Out of the Evening Land

evening

We always knew ours as the twilight land,
       The sheets of sun splayed across the sky’s emblazon,
The inflamed crimson peaks dashing upward against night’s victory;
       A world indifferent to our loves or hates,
Spurred fire springing like mustangs galloping across the dark horizon.

He said we should not look back, seek out the wisdom
       Of ancient sages and poets, but strike out
Toward the setting sun, our evening land of outer calm;
       Discover among the silences and deserts a new way forward,
A glimpse of things to come, of futurity without end; an openness.

The poor and poverty stricken will inherit the earth, her songs
       The grass tongued anthems of a new world;
A place where the human face is at once itself and other:
       A cause for celebration and murder, a violence that brings peace;
That turns armaments to cherished plowshares feeding all.

Paradise is but a thought of home, a place where friends gather,
       Break bread and listen to the stories of the day;
Where each man, woman, and child live in harmony with this chaos,
       Learn to accept death with an equanimity without redress;
Know with the knowing of things known: to question and be free.

Time is a river without beginning or end, a way into and out of things,
       A coursing through the light and dark alike;
We who have come lately into this darkness seek more than we can know;
       But this too is as it should be, a path sounding its way,
Swerving with and against the tide: the flow, the breaks and confusion.


– Steven Craig Hickman ©2015 Unauthorized use and/or duplication of this material without express and written permission from this blog’s author is strictly prohibited.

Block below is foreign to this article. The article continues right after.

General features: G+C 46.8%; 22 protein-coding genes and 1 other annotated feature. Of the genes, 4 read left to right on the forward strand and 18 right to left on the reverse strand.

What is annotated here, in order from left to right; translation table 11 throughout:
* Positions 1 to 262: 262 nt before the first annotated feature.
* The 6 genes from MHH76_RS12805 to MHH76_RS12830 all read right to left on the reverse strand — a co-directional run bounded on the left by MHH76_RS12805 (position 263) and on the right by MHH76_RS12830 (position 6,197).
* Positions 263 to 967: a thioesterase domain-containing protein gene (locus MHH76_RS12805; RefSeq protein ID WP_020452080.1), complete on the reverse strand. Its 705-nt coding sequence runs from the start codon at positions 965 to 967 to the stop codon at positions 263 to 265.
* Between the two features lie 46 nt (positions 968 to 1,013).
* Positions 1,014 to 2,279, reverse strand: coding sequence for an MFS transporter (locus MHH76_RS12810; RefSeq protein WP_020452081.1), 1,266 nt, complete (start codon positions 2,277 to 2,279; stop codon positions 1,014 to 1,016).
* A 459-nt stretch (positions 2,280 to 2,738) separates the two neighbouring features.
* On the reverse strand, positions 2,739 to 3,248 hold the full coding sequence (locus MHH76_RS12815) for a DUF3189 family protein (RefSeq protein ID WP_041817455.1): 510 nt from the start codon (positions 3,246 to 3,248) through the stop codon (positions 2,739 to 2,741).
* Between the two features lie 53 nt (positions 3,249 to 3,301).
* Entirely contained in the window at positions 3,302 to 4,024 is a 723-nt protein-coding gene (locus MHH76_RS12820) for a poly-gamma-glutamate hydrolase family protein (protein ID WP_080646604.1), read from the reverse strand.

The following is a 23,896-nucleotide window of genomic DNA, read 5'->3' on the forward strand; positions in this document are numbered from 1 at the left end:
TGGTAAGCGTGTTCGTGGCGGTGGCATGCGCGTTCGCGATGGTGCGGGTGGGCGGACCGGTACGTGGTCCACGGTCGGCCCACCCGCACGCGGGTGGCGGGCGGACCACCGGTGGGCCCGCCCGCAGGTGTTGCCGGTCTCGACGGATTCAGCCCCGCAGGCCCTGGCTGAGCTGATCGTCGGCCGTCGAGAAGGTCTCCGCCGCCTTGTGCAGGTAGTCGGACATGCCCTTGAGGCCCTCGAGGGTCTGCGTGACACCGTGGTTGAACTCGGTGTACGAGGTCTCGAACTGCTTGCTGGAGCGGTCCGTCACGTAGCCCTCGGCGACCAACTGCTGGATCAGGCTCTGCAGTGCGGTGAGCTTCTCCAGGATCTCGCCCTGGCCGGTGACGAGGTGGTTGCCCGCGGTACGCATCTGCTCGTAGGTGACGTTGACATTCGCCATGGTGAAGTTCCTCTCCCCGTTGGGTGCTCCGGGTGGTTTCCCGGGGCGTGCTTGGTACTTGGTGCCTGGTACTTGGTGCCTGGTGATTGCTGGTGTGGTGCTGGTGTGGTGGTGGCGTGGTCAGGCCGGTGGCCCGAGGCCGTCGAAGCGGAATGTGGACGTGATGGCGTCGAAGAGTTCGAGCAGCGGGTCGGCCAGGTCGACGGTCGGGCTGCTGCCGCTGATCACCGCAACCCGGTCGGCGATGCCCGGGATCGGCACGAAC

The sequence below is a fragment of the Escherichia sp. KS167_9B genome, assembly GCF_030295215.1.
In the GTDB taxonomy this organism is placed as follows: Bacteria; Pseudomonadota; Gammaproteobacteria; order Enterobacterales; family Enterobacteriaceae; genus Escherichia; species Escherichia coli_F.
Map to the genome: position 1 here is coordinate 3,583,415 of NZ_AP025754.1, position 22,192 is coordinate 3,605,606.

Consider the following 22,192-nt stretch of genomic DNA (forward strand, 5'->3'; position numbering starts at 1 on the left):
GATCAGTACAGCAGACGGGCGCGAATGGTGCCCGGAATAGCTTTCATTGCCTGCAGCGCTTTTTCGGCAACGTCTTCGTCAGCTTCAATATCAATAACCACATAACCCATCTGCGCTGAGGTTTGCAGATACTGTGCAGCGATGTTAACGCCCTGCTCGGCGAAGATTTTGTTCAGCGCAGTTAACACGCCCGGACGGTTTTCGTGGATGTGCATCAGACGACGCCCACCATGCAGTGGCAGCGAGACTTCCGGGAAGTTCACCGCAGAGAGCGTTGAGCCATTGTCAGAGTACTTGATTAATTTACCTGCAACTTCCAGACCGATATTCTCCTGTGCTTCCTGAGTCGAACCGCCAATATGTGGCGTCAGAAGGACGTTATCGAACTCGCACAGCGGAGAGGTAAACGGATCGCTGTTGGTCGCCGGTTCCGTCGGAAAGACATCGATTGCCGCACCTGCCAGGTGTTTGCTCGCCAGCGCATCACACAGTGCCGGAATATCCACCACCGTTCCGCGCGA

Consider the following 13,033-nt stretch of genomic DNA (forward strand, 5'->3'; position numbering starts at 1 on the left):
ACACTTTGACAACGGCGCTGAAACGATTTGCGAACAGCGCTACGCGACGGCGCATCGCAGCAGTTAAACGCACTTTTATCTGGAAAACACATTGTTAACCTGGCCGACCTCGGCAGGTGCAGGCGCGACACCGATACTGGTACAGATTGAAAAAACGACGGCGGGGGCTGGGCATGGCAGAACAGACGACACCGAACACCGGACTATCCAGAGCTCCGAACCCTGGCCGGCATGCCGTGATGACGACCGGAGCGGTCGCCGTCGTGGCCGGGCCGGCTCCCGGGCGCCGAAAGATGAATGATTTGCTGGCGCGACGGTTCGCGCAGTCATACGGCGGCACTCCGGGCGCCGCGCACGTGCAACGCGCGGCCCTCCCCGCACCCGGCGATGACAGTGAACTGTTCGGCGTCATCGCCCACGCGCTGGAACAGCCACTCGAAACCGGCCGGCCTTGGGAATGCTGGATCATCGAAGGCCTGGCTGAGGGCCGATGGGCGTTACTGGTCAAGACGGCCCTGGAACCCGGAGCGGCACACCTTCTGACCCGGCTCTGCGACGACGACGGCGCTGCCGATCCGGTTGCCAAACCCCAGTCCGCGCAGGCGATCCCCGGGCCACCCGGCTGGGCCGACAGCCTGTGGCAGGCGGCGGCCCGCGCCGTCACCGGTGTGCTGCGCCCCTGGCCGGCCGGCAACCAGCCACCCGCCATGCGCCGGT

Bringing Democracy to Nicaragua (Part 1 of 2)

Edmund Berger has a two part expose on the way the transnational or global power system has instigated through its insidious networks of power the slow but methodical unmaking of Nicaragua… which was but a test case in their unmaking of the planet which is still going on… read him and learn!

Deterritorial Investigations

Another set of text fragments from one the deep archives….

The Unmaking of a Country

nicargua-political-map

The actions in Chile had helped signal the most important development at the end of the Cold War – the triumph of the transnational moderate elite over the hawkish national factions, culminating in the apex of Samuel Huntington’s “third wave of democratization” and Francis Fukuyama’s “end of history.” It would appear that old methodology of diplomacy of ‘Peace through Strength’ was fading away. The militant right would indeed lay dormant for only a short while, as humanitarianism became the moral justification for intervention. The right reemerged in the Clinton years through the neoconservative lobby, before finally returning to power in full with the administration of President George W. Bush. By this point, however, moderate viewpoints had conjoined with those of the nationalists. It was only in the foreign policy arena that the militant stance had…